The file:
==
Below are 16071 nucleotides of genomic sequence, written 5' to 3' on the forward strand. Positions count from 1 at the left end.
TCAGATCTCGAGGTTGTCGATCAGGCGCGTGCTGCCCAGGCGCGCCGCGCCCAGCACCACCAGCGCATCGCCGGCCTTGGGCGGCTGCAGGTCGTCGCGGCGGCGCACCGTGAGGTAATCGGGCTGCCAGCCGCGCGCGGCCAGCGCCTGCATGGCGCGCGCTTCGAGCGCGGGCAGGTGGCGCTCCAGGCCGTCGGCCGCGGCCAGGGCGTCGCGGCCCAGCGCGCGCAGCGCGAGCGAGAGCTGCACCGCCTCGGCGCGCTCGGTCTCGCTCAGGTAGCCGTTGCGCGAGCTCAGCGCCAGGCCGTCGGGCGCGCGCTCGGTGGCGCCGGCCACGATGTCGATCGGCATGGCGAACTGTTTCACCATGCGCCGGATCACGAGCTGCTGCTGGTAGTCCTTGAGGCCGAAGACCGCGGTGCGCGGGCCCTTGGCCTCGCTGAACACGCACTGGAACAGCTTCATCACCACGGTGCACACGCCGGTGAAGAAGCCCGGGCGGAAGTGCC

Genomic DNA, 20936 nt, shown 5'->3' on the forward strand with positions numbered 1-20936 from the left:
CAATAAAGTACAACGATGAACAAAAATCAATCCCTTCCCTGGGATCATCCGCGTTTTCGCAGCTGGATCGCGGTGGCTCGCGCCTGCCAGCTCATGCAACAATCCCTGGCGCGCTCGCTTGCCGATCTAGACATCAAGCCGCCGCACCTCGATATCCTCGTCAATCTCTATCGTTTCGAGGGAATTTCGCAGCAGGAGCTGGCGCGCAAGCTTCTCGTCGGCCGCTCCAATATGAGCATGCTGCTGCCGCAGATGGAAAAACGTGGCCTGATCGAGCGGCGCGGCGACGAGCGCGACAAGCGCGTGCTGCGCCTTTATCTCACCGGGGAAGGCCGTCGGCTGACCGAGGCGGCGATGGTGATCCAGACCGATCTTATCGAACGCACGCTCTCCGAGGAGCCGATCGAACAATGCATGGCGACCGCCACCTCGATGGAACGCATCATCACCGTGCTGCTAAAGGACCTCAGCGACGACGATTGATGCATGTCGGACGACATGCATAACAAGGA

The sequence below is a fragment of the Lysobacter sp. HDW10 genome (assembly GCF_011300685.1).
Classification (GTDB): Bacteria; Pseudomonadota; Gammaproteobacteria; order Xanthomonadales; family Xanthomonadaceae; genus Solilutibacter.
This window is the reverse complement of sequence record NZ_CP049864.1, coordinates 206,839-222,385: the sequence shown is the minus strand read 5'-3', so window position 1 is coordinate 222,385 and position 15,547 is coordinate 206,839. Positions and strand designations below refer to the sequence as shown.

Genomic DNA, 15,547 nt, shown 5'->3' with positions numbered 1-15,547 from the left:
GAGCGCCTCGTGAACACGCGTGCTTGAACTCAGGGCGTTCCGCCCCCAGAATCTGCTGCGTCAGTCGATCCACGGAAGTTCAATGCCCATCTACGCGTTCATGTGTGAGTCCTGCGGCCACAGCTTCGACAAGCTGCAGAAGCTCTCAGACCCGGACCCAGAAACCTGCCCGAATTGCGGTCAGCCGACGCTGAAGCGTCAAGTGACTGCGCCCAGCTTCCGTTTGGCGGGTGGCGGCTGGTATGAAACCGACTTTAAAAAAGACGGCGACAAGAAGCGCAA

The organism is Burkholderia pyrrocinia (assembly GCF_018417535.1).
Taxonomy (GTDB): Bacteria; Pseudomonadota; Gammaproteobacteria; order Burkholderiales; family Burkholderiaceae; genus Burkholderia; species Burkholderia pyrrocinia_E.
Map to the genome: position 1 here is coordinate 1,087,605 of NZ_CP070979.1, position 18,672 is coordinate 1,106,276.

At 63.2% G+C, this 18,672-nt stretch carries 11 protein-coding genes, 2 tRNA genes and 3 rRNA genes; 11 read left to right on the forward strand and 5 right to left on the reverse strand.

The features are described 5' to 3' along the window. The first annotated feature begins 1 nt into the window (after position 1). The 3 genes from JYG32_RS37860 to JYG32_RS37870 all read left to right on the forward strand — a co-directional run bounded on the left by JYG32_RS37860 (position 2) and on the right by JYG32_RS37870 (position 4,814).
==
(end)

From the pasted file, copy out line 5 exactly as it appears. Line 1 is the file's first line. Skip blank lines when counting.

The sequence below is a fragment of the Lysobacter sp. HDW10 genome (assembly GCF_011300685.1).